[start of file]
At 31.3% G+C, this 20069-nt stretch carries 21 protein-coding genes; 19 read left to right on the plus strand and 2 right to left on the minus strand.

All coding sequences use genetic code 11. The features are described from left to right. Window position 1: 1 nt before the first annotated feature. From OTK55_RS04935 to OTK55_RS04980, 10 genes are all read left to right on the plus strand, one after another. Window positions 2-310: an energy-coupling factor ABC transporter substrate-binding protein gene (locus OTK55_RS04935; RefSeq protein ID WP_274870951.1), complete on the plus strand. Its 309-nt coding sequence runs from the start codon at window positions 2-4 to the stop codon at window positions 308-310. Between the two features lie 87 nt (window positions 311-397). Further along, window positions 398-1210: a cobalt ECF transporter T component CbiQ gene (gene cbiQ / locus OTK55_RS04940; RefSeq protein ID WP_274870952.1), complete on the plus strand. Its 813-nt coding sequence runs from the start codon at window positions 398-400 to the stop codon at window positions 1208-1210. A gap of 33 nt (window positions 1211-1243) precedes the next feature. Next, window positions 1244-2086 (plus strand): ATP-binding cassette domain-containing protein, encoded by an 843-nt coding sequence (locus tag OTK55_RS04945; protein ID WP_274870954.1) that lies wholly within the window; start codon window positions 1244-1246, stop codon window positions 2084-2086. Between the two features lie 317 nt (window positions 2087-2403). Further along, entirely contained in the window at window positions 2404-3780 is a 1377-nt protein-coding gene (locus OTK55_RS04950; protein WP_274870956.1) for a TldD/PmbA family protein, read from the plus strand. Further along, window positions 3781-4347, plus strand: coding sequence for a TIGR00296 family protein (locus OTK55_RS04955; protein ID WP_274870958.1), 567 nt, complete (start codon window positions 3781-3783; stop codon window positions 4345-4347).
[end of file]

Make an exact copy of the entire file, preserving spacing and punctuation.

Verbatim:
At 31.3% G+C, this 20069-nt stretch carries 21 protein-coding genes; 19 read left to right on the plus strand and 2 right to left on the minus strand.

All coding sequences use genetic code 11. The features are described from left to right. Window position 1: 1 nt before the first annotated feature. From OTK55_RS04935 to OTK55_RS04980, 10 genes are all read left to right on the plus strand, one after another. Window positions 2-310: an energy-coupling factor ABC transporter substrate-binding protein gene (locus OTK55_RS04935; RefSeq protein ID WP_274870951.1), complete on the plus strand. Its 309-nt coding sequence runs from the start codon at window positions 2-4 to the stop codon at window positions 308-310. Between the two features lie 87 nt (window positions 311-397). Further along, window positions 398-1210: a cobalt ECF transporter T component CbiQ gene (gene cbiQ / locus OTK55_RS04940; RefSeq protein ID WP_274870952.1), complete on the plus strand. Its 813-nt coding sequence runs from the start codon at window positions 398-400 to the stop codon at window positions 1208-1210. A gap of 33 nt (window positions 1211-1243) precedes the next feature. Next, window positions 1244-2086 (plus strand): ATP-binding cassette domain-containing protein, encoded by an 843-nt coding sequence (locus tag OTK55_RS04945; protein ID WP_274870954.1) that lies wholly within the window; start codon window positions 1244-1246, stop codon window positions 2084-2086. Between the two features lie 317 nt (window positions 2087-2403). Further along, entirely contained in the window at window positions 2404-3780 is a 1377-nt protein-coding gene (locus OTK55_RS04950; protein WP_274870956.1) for a TldD/PmbA family protein, read from the plus strand. Further along, window positions 3781-4347, plus strand: coding sequence for a TIGR00296 family protein (locus OTK55_RS04955; protein ID WP_274870958.1), 567 nt, complete (start codon window positions 3781-3783; stop codon window positions 4345-4347).